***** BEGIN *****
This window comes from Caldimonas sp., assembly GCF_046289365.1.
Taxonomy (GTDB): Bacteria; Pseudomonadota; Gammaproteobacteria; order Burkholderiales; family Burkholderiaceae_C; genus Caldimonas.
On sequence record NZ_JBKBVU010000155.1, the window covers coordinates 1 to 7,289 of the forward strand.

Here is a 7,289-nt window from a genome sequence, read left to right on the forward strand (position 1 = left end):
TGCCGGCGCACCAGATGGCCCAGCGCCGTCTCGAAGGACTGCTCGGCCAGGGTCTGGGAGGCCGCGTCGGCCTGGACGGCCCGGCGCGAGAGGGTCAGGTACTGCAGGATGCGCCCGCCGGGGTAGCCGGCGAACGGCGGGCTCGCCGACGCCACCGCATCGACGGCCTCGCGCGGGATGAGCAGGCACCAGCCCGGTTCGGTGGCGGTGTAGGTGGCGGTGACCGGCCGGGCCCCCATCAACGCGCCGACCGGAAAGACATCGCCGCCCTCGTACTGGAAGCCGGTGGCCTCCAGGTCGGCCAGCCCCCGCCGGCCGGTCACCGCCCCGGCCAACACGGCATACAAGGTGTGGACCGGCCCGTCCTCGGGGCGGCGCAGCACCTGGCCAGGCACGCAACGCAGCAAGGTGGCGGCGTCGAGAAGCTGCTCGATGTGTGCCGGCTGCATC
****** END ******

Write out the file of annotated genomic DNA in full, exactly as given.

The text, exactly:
This window comes from Caldimonas sp., assembly GCF_046289365.1.
Taxonomy (GTDB): Bacteria; Pseudomonadota; Gammaproteobacteria; order Burkholderiales; family Burkholderiaceae_C; genus Caldimonas.
On sequence record NZ_JBKBVU010000155.1, the window covers coordinates 1 to 7,289 of the forward strand.

Here is a 7,289-nt window from a genome sequence, read left to right on the forward strand (position 1 = left end):
TGCCGGCGCACCAGATGGCCCAGCGCCGTCTCGAAGGACTGCTCGGCCAGGGTCTGGGAGGCCGCGTCGGCCTGGACGGCCCGGCGCGAGAGGGTCAGGTACTGCAGGATGCGCCCGCCGGGGTAGCCGGCGAACGGCGGGCTCGCCGACGCCACCGCATCGACGGCCTCGCGCGGGATGAGCAGGCACCAGCCCGGTTCGGTGGCGGTGTAGGTGGCGGTGACCGGCCGGGCCCCCATCAACGCGCCGACCGGAAAGACATCGCCGCCCTCGTACTGGAAGCCGGTGGCCTCCAGGTCGGCCAGCCCCCGCCGGCCGGTCACCGCCCCGGCCAACACGGCATACAAGGTGTGGACCGGCCCGTCCTCGGGGCGGCGCAGCACCTGGCCAGGCACGCAACGCAGCAAGGTGGCGGCGTCGAGAAGCTGCTCGATGTGTGCCGGCTGCATC